Blog contributor. Active in IDPA and USPSA, and he won't flinch if you call him a rules lawyer. Ben is a beard wearing, bacon eating, whiskey drinking, motorcycle riding, coder.


  1. Yikes. Are you sure this organization isn’t merely a front — a fake organization (and rulebook) created by IDPA to make their muddled rulebook seem crystal clear by comparison?

  2. I shot this match today…..I would suggest that you actually SHOOT a match before you attempt to discredit it. And for the record….We shoot the 4th Sunday of the Month…and you can shoot an indoor match M-F every week in the metro Atlanta Area, So you have no excuse to not come shoot the match.

  3. No I am talking about You. Reading it on paper is one thing seeing it in actual practice without shooting it is another.

  4. Lucas it was not you it was Ben my apologies…But until you actually shoot a match you have only a slight concept of the Game…In practice it’s much smoother and gives the shooter MANY more choices on how to shoot a stage not the cookie cutter template.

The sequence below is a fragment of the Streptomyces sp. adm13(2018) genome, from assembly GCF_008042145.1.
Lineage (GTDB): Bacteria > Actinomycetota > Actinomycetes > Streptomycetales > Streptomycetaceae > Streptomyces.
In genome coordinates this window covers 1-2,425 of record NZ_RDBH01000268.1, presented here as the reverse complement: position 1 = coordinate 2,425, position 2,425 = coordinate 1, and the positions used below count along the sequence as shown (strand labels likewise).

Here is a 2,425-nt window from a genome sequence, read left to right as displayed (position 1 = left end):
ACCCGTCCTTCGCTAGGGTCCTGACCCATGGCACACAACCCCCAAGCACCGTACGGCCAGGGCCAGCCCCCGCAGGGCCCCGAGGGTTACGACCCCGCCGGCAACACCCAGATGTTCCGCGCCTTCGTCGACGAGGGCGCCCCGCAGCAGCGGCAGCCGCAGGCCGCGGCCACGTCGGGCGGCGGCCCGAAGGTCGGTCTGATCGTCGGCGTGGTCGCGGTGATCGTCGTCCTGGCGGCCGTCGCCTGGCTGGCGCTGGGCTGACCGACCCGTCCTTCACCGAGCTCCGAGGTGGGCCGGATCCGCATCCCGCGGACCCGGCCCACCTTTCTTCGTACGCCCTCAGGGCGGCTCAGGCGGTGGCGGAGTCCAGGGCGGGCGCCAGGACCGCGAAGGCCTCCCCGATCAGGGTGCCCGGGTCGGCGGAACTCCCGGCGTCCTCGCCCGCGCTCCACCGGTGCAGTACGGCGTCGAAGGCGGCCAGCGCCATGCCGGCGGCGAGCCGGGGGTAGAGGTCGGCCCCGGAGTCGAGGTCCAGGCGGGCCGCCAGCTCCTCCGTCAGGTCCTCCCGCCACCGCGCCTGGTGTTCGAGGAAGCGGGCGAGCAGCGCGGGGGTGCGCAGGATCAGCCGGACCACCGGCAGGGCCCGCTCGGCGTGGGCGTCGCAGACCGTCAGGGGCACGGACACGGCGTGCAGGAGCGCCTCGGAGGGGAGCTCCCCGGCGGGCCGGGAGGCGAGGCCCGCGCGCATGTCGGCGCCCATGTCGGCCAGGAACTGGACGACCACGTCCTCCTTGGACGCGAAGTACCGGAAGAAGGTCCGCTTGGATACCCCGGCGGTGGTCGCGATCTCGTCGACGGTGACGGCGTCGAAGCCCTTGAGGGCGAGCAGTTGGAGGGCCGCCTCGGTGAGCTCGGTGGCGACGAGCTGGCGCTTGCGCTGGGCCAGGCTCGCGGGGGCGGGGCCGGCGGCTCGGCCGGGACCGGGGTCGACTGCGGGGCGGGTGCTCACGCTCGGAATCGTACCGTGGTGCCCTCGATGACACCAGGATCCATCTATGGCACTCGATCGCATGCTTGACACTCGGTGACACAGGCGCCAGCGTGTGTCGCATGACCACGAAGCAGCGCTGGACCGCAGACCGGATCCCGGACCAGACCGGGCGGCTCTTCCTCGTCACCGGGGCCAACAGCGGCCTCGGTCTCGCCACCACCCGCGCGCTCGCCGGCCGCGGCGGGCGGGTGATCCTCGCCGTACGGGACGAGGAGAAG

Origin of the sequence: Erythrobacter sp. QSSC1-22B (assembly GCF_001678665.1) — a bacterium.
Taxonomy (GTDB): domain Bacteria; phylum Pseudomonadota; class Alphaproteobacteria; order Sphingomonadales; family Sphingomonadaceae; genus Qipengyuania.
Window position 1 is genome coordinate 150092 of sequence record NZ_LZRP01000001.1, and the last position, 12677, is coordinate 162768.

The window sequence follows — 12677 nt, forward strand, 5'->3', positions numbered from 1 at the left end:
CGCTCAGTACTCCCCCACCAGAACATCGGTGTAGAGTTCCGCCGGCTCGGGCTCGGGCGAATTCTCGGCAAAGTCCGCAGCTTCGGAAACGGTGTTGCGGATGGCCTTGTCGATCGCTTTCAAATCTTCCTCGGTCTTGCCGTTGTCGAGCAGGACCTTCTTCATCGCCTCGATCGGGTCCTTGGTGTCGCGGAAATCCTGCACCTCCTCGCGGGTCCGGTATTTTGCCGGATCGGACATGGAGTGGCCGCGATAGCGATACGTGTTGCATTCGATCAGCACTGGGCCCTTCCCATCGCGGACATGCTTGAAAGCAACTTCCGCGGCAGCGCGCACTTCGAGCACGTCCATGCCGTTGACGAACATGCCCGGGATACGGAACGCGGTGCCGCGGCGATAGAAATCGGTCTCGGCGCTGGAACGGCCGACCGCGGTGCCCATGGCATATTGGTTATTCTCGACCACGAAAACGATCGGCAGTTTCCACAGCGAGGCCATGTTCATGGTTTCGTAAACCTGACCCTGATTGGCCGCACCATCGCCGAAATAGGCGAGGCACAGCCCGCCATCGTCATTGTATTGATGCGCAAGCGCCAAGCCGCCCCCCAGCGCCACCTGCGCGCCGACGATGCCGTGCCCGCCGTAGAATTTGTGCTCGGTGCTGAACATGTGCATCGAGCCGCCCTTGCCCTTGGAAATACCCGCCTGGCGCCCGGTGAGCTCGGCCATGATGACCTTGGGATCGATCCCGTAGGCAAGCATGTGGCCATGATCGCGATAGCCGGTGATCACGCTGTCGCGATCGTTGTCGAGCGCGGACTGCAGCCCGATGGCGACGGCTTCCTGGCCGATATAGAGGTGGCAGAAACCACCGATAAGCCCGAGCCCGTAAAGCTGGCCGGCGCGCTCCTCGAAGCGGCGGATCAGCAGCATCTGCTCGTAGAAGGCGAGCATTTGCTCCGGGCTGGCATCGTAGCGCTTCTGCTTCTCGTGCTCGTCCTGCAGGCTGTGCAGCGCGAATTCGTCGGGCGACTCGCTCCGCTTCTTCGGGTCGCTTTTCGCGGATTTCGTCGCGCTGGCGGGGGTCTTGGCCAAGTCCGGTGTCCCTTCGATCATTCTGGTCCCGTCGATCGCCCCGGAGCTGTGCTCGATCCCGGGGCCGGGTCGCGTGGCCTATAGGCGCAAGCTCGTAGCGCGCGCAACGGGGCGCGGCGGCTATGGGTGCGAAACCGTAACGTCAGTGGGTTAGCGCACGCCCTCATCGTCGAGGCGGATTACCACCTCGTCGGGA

5. So, I added the video I shot and you can see the red/yellow fault lines they are raised ( slightly). Scoring as follows ( which is simple) If your best hit is in the zero zones or spinal strip you only have to hit the target once to neutralize it for zero down. If your best hit is in the 1 zone you must have two hits on target. If your best hit is a 2 (outer ring) you need to have 3 rounds on target. So if you completely miss a target you get 15 down. On the other hand I saw getting any hit on the head could only be a max of 1 down and if you hit center of the head of course zero neutralize.
    Major power factor shooters like .40 or .45, open class have a larger zero area on the body.